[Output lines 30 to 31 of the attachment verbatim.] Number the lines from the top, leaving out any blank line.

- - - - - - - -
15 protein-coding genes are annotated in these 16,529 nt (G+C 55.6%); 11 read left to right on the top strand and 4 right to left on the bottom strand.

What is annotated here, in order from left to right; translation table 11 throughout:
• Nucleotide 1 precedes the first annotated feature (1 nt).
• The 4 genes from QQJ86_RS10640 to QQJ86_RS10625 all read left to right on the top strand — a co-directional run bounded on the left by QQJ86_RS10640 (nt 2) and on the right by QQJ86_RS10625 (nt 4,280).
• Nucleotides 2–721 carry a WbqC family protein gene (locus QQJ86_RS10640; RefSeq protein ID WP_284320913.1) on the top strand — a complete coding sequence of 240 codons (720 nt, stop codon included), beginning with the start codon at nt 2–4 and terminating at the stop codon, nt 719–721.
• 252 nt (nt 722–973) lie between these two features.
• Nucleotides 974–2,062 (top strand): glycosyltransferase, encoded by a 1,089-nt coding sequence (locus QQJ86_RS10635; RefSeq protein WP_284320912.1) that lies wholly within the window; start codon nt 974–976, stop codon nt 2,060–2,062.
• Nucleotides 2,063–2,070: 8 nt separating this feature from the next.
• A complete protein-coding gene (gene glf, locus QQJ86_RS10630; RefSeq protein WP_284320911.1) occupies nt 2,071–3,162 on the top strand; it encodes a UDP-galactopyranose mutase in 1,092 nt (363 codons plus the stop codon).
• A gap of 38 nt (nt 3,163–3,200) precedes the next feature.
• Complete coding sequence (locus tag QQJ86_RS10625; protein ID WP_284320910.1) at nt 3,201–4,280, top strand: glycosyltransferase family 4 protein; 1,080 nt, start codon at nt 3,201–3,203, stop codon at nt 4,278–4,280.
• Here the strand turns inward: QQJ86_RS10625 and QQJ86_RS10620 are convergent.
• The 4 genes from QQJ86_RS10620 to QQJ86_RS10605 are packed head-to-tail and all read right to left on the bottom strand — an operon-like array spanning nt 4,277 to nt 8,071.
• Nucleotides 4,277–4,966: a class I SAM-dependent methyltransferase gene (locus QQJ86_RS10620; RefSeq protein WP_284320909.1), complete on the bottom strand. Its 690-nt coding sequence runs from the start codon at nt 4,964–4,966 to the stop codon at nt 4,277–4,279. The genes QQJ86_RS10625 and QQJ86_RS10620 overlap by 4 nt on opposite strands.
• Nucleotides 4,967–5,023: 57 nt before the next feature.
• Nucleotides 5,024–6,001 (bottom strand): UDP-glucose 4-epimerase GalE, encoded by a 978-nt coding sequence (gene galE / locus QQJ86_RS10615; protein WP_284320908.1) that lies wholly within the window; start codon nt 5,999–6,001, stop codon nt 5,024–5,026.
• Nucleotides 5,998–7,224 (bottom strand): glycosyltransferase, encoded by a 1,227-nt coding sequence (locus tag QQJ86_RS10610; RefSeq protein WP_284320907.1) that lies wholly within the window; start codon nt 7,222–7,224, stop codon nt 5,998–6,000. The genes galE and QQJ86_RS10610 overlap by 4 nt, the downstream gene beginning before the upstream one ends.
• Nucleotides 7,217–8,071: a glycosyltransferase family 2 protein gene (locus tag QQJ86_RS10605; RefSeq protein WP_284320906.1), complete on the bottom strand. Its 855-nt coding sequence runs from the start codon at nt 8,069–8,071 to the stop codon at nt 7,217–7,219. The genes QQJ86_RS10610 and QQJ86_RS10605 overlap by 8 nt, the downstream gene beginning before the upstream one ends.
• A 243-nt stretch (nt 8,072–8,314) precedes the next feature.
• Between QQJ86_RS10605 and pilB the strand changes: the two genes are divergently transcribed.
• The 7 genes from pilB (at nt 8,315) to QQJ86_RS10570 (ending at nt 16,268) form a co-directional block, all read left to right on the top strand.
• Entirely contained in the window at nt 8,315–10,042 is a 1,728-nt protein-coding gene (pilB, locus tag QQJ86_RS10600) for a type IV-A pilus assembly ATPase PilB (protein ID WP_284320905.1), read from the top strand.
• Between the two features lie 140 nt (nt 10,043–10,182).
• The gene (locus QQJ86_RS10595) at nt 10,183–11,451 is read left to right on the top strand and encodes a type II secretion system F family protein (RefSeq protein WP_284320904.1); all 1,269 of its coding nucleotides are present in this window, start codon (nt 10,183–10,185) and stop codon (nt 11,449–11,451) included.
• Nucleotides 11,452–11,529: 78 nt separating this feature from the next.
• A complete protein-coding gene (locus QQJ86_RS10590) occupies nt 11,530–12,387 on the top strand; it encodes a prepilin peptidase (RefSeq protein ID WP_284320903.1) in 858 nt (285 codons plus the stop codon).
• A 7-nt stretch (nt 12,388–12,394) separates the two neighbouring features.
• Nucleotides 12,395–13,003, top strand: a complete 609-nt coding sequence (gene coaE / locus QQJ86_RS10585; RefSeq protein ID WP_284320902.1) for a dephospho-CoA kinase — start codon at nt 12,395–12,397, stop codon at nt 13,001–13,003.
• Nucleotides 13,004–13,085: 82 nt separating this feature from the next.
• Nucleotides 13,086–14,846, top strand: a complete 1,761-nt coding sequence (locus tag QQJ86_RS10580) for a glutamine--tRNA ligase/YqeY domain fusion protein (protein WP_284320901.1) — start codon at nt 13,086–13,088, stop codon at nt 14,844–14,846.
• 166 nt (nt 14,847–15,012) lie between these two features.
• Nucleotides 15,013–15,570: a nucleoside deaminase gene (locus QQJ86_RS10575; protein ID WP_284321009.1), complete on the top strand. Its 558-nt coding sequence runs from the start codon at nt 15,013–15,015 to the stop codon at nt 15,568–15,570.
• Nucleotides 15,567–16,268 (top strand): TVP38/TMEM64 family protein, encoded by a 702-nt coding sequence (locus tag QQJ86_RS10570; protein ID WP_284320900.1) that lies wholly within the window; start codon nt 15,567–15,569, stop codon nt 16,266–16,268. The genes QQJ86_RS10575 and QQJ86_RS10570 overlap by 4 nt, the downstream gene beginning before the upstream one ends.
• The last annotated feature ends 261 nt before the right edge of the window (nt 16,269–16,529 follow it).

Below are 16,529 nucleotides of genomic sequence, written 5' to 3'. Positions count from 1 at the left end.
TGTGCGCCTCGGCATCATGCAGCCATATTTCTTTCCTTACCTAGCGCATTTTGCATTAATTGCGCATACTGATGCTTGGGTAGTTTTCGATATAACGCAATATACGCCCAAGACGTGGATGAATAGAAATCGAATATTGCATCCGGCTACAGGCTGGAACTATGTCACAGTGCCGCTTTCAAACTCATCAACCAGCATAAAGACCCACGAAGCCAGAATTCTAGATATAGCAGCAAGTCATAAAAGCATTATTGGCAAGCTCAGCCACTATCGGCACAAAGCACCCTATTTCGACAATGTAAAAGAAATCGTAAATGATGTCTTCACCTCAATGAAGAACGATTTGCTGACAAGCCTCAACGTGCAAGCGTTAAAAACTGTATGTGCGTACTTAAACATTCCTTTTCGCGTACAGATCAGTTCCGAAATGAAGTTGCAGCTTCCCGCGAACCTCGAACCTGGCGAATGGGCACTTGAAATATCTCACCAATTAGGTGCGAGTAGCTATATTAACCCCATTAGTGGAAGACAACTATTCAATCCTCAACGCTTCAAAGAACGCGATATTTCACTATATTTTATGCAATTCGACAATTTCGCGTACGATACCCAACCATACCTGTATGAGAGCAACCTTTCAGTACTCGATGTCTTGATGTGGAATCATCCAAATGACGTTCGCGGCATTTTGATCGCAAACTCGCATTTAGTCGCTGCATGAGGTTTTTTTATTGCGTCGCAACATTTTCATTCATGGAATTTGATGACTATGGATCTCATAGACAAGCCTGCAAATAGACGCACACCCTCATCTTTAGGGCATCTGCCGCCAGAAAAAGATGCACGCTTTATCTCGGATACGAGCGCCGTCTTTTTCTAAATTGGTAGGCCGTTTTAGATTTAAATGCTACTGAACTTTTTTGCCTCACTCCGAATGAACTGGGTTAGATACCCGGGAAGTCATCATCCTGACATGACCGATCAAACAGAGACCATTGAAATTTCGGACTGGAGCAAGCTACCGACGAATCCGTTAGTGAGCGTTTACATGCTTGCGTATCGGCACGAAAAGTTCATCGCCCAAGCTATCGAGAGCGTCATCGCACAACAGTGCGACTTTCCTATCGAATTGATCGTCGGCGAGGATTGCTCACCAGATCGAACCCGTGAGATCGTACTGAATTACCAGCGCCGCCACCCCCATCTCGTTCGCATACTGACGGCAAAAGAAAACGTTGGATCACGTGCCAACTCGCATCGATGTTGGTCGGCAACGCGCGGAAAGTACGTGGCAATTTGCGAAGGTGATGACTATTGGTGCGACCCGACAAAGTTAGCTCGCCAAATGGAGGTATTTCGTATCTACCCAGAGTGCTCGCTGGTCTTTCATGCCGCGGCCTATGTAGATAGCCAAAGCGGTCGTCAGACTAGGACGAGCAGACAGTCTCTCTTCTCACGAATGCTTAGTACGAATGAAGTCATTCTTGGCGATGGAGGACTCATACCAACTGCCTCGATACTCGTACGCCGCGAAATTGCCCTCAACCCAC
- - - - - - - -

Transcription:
• Nucleotides 13,086–14,846, top strand: a complete 1,761-nt coding sequence (locus tag QQJ86_RS10580) for a glutamine--tRNA ligase/YqeY domain fusion protein (protein WP_284320901.1) — start codon at nt 13,086–13,088, stop codon at nt 14,844–14,846.
• 166 nt (nt 14,847–15,012) lie between these two features.